So let’s go with your logic and throw the book at everyone up and down the chain. The trigger man gets life (no death penalty over there). The stake out guy gets 10 years for accessory to murder. The managers get 20 years, etc.

    But there is a catch. Just as the police involved here had to make a decision and live with it, so do you. But the deal is from now on, if any terrorist could have been stopped but the police hesitated for fear of being thrown to the wolves if they made a mistake, and someone gets killed by the terrorist, you die (we do have the death penalty over here). You are taking personal responsibility for “doing what is right no matter what” and in turn causing the police to hesitate. If you are right and we live in a better world with the terrorists being just as likely to be stopped and the police less likely to make a mistake, great. If you are wrong, you have personally put your life on the line. You will get a trial, they have to prove that the cop hesitated because he feared a witch hunt if he made a mistake, but if they prove that the sentence is mandatory.

    Do you feel that the idea is such a good one if that is the deal?

    Of course, you have had a lot more time to think about this than the cops in the metro station did. So you can’t complain that you didn’t realize what was going on. If you didn’t realize that the implications of writing the post were, that you would be put into such a bargain, that is your mistake. And of course, any mistake must be paid for.

    The bottom line is that not all mistakes require a scapegoat. Some things, no matter how tragic the outcome, some things are just a mistake. Not a willful act, but a mistake. Should there have been two guys on stake out so one could take a whiz while the other one watched? In hindsight, sure. But how many times have the stakeouts not had a problem and how much more do we pay in taxes to fund the additional manpower? Should the policeman who fired the shots have had a less lethal alternative (such as a taser)? Sure, in hindsight. But what if the less lethal weapons had let the guy get away and set off a bomb. We know now he wasn’t a threat, but not at the time.

    So what is the ratio of people killed by terrorist in London subways vs those killed by police in trying to prevent people being killed by terrorist? About 77 to 1, I think. Not exactly police gone wild is it? Unless you expect perfection with no mistakes. But then you signed up for that now haven’t you.

    p.s. I am using the example of you being subject to the death penalty if you contribute to someone else’s death by terrorist by slowing down police reaction as an example. In no way is it a ‘death threat’.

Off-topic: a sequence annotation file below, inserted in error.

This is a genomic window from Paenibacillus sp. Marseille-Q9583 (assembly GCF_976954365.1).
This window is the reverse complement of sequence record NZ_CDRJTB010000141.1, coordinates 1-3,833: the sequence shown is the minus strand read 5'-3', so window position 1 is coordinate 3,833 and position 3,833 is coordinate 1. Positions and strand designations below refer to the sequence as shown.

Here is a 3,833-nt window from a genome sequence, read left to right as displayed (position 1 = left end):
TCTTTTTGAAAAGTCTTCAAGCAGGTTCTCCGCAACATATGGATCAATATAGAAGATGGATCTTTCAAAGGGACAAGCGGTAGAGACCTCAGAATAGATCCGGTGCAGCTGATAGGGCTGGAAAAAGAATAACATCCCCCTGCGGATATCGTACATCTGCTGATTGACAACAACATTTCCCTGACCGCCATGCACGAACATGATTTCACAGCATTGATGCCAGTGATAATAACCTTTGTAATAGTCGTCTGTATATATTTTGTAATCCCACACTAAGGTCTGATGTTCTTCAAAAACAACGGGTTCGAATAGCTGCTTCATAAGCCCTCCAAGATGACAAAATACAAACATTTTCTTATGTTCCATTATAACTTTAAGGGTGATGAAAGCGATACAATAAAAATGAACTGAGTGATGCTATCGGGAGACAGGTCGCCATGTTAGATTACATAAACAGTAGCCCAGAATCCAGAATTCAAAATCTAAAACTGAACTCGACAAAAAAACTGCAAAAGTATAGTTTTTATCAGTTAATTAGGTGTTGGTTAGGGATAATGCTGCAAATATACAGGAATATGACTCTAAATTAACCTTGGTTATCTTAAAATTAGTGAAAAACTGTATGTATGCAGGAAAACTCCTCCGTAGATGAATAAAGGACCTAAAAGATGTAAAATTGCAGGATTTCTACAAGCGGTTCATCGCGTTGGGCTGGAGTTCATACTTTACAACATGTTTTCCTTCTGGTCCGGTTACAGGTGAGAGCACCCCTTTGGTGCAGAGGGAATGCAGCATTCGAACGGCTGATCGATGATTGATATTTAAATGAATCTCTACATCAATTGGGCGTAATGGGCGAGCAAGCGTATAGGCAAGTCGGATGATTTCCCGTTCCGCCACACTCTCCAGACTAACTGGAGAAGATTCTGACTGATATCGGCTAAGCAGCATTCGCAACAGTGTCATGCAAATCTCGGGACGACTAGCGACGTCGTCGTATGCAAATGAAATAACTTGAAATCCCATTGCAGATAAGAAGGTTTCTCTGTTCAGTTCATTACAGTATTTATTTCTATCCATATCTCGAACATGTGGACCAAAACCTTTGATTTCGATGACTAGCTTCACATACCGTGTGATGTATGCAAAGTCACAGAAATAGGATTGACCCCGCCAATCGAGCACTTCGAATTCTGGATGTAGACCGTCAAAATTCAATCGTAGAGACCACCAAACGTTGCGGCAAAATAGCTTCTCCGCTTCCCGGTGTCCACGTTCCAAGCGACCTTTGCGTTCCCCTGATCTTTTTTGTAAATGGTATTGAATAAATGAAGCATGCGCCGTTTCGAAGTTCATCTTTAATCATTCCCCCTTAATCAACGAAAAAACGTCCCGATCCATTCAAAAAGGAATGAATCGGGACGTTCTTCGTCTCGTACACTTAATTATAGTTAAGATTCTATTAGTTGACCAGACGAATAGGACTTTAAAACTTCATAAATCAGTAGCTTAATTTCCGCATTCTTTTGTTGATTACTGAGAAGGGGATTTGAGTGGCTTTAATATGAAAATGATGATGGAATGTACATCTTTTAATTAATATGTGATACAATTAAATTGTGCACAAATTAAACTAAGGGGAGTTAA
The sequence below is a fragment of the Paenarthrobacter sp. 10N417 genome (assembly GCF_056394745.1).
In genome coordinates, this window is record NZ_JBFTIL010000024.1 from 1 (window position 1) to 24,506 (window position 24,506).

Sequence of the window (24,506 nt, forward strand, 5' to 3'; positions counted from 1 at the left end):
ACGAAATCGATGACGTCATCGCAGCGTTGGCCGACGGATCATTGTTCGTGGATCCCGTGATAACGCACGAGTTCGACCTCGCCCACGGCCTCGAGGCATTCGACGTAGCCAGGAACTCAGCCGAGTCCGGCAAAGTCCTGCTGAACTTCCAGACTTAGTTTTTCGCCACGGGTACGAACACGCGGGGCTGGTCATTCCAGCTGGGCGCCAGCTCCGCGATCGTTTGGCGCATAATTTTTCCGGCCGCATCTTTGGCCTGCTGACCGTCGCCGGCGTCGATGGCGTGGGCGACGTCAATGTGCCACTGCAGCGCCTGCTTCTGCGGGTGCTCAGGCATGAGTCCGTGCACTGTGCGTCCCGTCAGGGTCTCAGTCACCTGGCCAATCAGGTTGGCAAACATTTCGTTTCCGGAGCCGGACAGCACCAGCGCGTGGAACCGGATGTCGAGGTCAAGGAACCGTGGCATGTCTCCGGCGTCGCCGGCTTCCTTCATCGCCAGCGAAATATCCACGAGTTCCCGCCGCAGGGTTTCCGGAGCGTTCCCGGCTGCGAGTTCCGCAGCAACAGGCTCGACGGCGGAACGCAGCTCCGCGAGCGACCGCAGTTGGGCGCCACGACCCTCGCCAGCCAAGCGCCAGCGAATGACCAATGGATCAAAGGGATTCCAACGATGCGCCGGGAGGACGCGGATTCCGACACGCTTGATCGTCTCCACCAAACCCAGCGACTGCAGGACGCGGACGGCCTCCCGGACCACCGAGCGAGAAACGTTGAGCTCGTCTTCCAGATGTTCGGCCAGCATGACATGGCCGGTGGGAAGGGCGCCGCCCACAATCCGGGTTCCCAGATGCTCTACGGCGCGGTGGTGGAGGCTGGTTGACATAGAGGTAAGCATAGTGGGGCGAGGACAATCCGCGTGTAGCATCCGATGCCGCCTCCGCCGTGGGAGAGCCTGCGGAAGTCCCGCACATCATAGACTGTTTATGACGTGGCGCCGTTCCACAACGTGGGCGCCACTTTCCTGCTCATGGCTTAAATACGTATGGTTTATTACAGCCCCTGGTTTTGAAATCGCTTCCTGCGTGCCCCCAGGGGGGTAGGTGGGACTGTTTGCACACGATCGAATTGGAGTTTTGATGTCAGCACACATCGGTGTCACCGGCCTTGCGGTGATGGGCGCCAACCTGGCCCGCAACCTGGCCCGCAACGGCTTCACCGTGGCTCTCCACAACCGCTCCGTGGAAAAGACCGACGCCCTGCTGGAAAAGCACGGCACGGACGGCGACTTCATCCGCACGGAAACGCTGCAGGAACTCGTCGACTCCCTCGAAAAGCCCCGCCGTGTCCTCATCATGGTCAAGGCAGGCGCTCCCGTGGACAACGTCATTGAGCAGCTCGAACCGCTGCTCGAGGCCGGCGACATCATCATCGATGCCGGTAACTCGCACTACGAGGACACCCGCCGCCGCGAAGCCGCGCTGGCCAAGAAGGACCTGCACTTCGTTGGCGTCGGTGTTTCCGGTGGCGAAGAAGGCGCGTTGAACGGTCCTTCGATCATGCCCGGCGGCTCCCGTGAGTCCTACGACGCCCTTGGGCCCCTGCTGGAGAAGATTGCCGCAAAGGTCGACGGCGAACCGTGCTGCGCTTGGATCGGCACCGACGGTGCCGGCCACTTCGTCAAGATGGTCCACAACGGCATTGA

3. sam says:

    Pushed to its extremes this is the kind of thinking that leads to the nanny state mentality. We must protect people from not only the bad guys, but themselves as well. After all, unbridled excesses in eating has been claimed to lead to 400,000 premature deaths due to obesity.

    Superb! Linking a rightwing wet dream to a leftwing wet dream.

  4. Hal says:

    Pushed to its extremes this is the kind of thinking that leads to the nanny state mentality. We must protect people from not only the bad guys, but themselves as well. After all, unbridled excesses in eating has been claimed to lead to 400,000 premature deaths due to obesity.

    Yea, thank god the deaths of 3,000 people 5 years ago hasn’t lead to throwing the constitution out the door, several major treaties, the torture and holding of persons without counsel or the illegal wiretapping of citizens in the US.

    I mean, that would really, really be far worse than anything any liberal wanted to do, like make you see your doctor every year.

    Glad we dodged that bullet.

  5. Bob says:

    Hal, I guess we should consider what didn’t happen since 9/11. Well, unlike the last attack on US soil in 1941, we:
    – Haven’t interned a couple of hundred thousand into camps based upon race.
    – Actually haven’t imposed censorship on press.
    – If as you suggest we’ve tortured, wiretapped, and held folks without counsel then for these transgressions we are no better than we were in 1941. So despite the howls of righteous indignation perhaps we should acknowledge our response has been more measured but not perfect.

    Yetanotherjohn – well framed response.

  6. Hal says:

    Ye gods. Yes, let’s keep lowering the bar until we need to start dredging the Marianis trench because it’s still not low enough. Pretty soon, you’re going to reach the center of the earth and then what ya gonna do?

    Seriously… This is supposed to be a criticism of my comment? “We haven’t actually started rounding people up in internment camps, so we’re better than a nanny state where people have mandatory checkups like those nanny state liberals want to do?”